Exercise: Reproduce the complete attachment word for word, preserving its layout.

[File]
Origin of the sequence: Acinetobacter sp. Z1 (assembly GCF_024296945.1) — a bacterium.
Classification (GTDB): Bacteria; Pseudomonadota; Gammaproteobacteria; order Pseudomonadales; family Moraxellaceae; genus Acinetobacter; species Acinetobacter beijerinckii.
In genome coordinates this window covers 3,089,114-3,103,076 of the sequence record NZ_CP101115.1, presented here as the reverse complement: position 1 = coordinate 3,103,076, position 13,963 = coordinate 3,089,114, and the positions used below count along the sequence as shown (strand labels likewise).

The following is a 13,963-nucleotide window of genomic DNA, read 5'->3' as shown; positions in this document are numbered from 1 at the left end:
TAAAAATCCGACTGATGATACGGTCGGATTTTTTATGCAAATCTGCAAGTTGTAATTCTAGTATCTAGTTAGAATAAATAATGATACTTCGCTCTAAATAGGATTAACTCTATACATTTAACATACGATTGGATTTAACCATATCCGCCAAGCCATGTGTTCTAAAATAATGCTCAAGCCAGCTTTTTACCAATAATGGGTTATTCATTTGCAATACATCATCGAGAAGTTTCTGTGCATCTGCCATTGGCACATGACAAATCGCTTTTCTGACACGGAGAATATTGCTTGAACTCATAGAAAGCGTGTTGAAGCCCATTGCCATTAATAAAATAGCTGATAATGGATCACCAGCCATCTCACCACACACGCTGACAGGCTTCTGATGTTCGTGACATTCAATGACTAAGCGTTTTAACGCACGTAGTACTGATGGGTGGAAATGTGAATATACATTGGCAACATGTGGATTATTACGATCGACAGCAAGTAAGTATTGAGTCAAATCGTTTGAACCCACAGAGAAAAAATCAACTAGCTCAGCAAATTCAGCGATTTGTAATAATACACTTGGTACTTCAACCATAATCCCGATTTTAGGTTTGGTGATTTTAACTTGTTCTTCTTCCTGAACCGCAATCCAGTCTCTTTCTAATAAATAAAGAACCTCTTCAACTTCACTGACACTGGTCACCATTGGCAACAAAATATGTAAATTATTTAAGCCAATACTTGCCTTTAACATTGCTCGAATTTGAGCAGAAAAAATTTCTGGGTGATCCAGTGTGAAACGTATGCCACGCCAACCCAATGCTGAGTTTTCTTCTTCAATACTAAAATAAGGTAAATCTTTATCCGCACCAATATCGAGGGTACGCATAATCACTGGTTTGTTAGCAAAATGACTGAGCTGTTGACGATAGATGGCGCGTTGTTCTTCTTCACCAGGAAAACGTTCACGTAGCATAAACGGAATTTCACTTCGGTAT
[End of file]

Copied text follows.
Origin of the sequence: Acinetobacter sp. Z1 (assembly GCF_024296945.1) — a bacterium.
Classification (GTDB): Bacteria; Pseudomonadota; Gammaproteobacteria; order Pseudomonadales; family Moraxellaceae; genus Acinetobacter; species Acinetobacter beijerinckii.
In genome coordinates this window covers 3,089,114-3,103,076 of the sequence record NZ_CP101115.1, presented here as the reverse complement: position 1 = coordinate 3,103,076, position 13,963 = coordinate 3,089,114, and the positions used below count along the sequence as shown (strand labels likewise).

The following is a 13,963-nucleotide window of genomic DNA, read 5'->3' as shown; positions in this document are numbered from 1 at the left end:
TAAAAATCCGACTGATGATACGGTCGGATTTTTTATGCAAATCTGCAAGTTGTAATTCTAGTATCTAGTTAGAATAAATAATGATACTTCGCTCTAAATAGGATTAACTCTATACATTTAACATACGATTGGATTTAACCATATCCGCCAAGCCATGTGTTCTAAAATAATGCTCAAGCCAGCTTTTTACCAATAATGGGTTATTCATTTGCAATACATCATCGAGAAGTTTCTGTGCATCTGCCATTGGCACATGACAAATCGCTTTTCTGACACGGAGAATATTGCTTGAACTCATAGAAAGCGTGTTGAAGCCCATTGCCATTAATAAAATAGCTGATAATGGATCACCAGCCATCTCACCACACACGCTGACAGGCTTCTGATGTTCGTGACATTCAATGACTAAGCGTTTTAACGCACGTAGTACTGATGGGTGGAAATGTGAATATACATTGGCAACATGTGGATTATTACGATCGACAGCAAGTAAGTATTGAGTCAAATCGTTTGAACCCACAGAGAAAAAATCAACTAGCTCAGCAAATTCAGCGATTTGTAATAATACACTTGGTACTTCAACCATAATCCCGATTTTAGGTTTGGTGATTTTAACTTGTTCTTCTTCCTGAACCGCAATCCAGTCTCTTTCTAATAAATAAAGAACCTCTTCAACTTCACTGACACTGGTCACCATTGGCAACAAAATATGTAAATTATTTAAGCCAATACTTGCCTTTAACATTGCTCGAATTTGAGCAGAAAAAATTTCTGGGTGATCCAGTGTGAAACGTATGCCACGCCAACCCAATGCTGAGTTTTCTTCTTCAATACTAAAATAAGGTAAATCTTTATCCGCACCAATATCGAGGGTACGCATAATCACTGGTTTGTTAGCAAAATGACTGAGCTGTTGACGATAGATGGCGCGTTGTTCTTCTTCACCAGGAAAACGTTCACGTAGCATAAACGGAATTTCACTTCGGTAT